London Marathon at centre of fresh doping claims
Seven London Marathon winners in 12 years have recorded blood level results which suggested they may have been doping, the Sunday Times newspaper reported in the latest set of allegations to have rocked athletics.
London: Seven London Marathon winners in 12 years have recorded blood level results which suggested they may have been doping, the Sunday Times newspaper reported in the latest set of allegations to have rocked athletics.
It reported that 32 winners of major city marathons -- London, Boston, Chicago, New York, Berlin and Tokyo -- should have faced investigation over potential blood doping following test results -- a quarter of the overall total.
The newspaper did not provide dates for when its statistics allegedly apply or identify the athletes involved.
London Marathon chief executive Nick Bitel said in a statement Sunday that organisers were "very concerned" by the allegations and said the race had a "zero tolerance policy" on doping.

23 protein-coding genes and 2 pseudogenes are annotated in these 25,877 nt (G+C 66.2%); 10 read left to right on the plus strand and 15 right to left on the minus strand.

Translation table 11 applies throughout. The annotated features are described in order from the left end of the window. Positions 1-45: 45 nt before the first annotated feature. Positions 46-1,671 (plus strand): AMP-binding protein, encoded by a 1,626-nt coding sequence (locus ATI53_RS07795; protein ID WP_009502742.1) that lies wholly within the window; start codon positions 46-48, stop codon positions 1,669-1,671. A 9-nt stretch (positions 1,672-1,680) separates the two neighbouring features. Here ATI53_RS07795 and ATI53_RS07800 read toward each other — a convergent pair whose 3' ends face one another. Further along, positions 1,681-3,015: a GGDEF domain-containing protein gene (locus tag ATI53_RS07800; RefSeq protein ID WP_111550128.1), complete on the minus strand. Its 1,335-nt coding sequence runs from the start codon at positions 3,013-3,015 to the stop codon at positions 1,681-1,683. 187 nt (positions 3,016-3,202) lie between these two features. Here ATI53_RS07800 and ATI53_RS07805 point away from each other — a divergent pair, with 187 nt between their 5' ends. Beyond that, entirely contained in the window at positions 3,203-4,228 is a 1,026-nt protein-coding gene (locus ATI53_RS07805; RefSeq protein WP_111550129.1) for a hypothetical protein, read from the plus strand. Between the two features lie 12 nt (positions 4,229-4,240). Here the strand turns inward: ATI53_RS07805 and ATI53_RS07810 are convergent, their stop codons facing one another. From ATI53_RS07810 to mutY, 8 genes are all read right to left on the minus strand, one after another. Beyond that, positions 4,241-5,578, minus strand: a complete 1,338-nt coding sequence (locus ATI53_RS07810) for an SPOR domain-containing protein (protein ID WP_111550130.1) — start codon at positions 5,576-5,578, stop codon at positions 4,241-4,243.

"We believe there are people in our sport who are cheating and everyone has a part to play to protect those who are not," he said.
"We continue to be at the forefront of anti-doping measures for marathon runners as we are determined to make marathon running a safe haven from doping but we cannot do it all on our own and rely heavily on the IAAF."
In a separate development Britain`s Mo Farah -- who won Olympic gold medals in 2012 for the 5,000m and 10,000m -- is one of eight athletes who have agreed to release their own blood test data, the newspaper reported.
His coach Alberto Salazar has faced doping allegations but both he and Farah deny any wrongdoing.
"The decision to release my results is a personal one -- I`ve always said that I`m happy to do what it takes to prove that I`m a clean athlete," he was quoted as saying.
Last week`s publication by the Sunday Times and German broadcaster ARD of evidence of hundreds of allegedly suspicious blood tests has drawn a robust response from officials.
The governing body for athletics, the International Association of Athletics Federations (IAAF), has strongly rejected the claims and said the two experts at the centre of the allegations were "naive" and had used "incomplete data".
Sebastian Coe, the former British Olympian and candidate to be president of the IAAF, said last week the claims were "a declaration of war".
The World Anti-Doping Agency said Friday it would "urgently" investigate the allegations.